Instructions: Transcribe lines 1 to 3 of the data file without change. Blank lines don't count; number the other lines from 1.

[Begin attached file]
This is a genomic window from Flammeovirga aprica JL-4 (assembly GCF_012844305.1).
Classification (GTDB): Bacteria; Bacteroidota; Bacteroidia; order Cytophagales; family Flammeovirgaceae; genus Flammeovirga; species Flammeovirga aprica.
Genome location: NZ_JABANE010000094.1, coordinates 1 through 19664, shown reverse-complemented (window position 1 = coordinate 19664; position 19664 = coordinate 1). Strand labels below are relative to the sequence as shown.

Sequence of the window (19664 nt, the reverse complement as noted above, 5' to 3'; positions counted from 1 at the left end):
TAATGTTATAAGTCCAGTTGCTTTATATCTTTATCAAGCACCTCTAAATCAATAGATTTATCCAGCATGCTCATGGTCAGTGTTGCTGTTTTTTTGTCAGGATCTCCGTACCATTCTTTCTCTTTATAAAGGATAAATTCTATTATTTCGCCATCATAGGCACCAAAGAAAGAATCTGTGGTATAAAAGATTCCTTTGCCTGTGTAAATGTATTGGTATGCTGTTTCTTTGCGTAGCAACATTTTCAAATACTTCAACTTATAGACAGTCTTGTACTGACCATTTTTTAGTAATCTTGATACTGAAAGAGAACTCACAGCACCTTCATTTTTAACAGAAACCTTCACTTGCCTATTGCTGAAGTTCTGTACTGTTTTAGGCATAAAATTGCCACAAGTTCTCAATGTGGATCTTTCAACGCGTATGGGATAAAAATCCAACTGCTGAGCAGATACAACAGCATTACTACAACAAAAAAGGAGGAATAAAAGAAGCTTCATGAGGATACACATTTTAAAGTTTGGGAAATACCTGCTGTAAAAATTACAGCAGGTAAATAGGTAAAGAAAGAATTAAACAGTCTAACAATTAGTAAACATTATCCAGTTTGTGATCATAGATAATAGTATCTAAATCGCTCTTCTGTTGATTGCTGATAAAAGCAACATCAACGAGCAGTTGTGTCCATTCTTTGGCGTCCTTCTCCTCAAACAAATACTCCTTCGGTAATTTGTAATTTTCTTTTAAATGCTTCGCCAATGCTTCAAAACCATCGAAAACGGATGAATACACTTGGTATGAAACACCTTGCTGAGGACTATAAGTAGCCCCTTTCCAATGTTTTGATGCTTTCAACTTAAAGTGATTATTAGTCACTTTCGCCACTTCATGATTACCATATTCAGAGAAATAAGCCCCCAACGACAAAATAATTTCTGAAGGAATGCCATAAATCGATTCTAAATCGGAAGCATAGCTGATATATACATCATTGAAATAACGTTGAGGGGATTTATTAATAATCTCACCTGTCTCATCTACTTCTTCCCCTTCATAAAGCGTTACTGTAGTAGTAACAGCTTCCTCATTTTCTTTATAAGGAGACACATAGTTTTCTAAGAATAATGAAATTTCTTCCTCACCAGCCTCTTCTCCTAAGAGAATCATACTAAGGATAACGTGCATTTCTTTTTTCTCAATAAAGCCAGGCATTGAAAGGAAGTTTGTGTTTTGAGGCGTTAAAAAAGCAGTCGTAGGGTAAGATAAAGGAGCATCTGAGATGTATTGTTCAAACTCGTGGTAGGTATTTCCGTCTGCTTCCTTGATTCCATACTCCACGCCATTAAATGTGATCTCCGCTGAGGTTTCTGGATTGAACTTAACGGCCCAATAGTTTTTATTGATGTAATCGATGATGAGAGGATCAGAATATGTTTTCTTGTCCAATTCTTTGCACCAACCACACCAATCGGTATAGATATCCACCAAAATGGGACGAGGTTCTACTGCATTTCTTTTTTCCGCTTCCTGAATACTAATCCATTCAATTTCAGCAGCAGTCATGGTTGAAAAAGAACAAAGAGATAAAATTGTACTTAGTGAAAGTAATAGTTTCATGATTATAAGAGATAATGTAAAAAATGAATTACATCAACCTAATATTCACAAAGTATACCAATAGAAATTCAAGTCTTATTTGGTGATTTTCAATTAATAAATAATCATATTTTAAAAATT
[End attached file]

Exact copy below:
This is a genomic window from Flammeovirga aprica JL-4 (assembly GCF_012844305.1).
Classification (GTDB): Bacteria; Bacteroidota; Bacteroidia; order Cytophagales; family Flammeovirgaceae; genus Flammeovirga; species Flammeovirga aprica.
Genome location: NZ_JABANE010000094.1, coordinates 1 through 19664, shown reverse-complemented (window position 1 = coordinate 19664; position 19664 = coordinate 1). Strand labels below are relative to the sequence as shown.